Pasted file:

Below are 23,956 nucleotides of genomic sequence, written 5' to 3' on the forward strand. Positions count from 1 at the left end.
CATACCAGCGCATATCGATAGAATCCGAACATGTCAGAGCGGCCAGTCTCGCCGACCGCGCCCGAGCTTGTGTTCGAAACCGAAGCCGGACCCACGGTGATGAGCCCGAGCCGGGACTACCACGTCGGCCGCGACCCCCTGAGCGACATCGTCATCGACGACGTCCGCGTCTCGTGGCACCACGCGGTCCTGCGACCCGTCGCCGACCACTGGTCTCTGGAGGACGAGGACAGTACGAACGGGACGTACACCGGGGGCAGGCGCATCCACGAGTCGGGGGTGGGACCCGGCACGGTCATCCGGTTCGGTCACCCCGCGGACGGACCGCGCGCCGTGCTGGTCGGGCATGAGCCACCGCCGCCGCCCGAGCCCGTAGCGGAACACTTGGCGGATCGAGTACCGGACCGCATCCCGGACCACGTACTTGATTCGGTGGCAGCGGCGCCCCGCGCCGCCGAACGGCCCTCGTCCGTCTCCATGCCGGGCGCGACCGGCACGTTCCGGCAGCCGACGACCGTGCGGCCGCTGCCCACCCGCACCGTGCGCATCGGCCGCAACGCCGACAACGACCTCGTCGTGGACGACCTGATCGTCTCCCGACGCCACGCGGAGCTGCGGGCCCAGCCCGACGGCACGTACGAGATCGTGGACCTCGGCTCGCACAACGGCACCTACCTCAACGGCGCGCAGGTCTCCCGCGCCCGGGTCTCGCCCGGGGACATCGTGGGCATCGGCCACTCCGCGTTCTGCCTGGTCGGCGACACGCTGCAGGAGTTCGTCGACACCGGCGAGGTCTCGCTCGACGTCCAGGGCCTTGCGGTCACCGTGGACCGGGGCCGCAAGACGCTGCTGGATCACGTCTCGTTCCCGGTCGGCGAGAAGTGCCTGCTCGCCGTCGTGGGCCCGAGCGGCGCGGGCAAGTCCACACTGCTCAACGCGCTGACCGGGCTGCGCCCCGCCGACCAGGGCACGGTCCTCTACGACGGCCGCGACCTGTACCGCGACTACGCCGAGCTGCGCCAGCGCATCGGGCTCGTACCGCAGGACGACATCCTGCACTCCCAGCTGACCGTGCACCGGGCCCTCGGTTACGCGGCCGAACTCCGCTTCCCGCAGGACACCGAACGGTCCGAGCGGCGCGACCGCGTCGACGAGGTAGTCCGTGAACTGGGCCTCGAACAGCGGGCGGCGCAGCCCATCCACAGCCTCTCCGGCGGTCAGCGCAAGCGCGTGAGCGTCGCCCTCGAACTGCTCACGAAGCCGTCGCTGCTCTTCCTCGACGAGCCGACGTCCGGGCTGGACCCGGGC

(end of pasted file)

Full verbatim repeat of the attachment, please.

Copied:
Below are 23,956 nucleotides of genomic sequence, written 5' to 3' on the forward strand. Positions count from 1 at the left end.
CATACCAGCGCATATCGATAGAATCCGAACATGTCAGAGCGGCCAGTCTCGCCGACCGCGCCCGAGCTTGTGTTCGAAACCGAAGCCGGACCCACGGTGATGAGCCCGAGCCGGGACTACCACGTCGGCCGCGACCCCCTGAGCGACATCGTCATCGACGACGTCCGCGTCTCGTGGCACCACGCGGTCCTGCGACCCGTCGCCGACCACTGGTCTCTGGAGGACGAGGACAGTACGAACGGGACGTACACCGGGGGCAGGCGCATCCACGAGTCGGGGGTGGGACCCGGCACGGTCATCCGGTTCGGTCACCCCGCGGACGGACCGCGCGCCGTGCTGGTCGGGCATGAGCCACCGCCGCCGCCCGAGCCCGTAGCGGAACACTTGGCGGATCGAGTACCGGACCGCATCCCGGACCACGTACTTGATTCGGTGGCAGCGGCGCCCCGCGCCGCCGAACGGCCCTCGTCCGTCTCCATGCCGGGCGCGACCGGCACGTTCCGGCAGCCGACGACCGTGCGGCCGCTGCCCACCCGCACCGTGCGCATCGGCCGCAACGCCGACAACGACCTCGTCGTGGACGACCTGATCGTCTCCCGACGCCACGCGGAGCTGCGGGCCCAGCCCGACGGCACGTACGAGATCGTGGACCTCGGCTCGCACAACGGCACCTACCTCAACGGCGCGCAGGTCTCCCGCGCCCGGGTCTCGCCCGGGGACATCGTGGGCATCGGCCACTCCGCGTTCTGCCTGGTCGGCGACACGCTGCAGGAGTTCGTCGACACCGGCGAGGTCTCGCTCGACGTCCAGGGCCTTGCGGTCACCGTGGACCGGGGCCGCAAGACGCTGCTGGATCACGTCTCGTTCCCGGTCGGCGAGAAGTGCCTGCTCGCCGTCGTGGGCCCGAGCGGCGCGGGCAAGTCCACACTGCTCAACGCGCTGACCGGGCTGCGCCCCGCCGACCAGGGCACGGTCCTCTACGACGGCCGCGACCTGTACCGCGACTACGCCGAGCTGCGCCAGCGCATCGGGCTCGTACCGCAGGACGACATCCTGCACTCCCAGCTGACCGTGCACCGGGCCCTCGGTTACGCGGCCGAACTCCGCTTCCCGCAGGACACCGAACGGTCCGAGCGGCGCGACCGCGTCGACGAGGTAGTCCGTGAACTGGGCCTCGAACAGCGGGCGGCGCAGCCCATCCACAGCCTCTCCGGCGGTCAGCGCAAGCGCGTGAGCGTCGCCCTCGAACTGCTCACGAAGCCGTCGCTGCTCTTCCTCGACGAGCCGACGTCCGGGCTGGACCCGGGC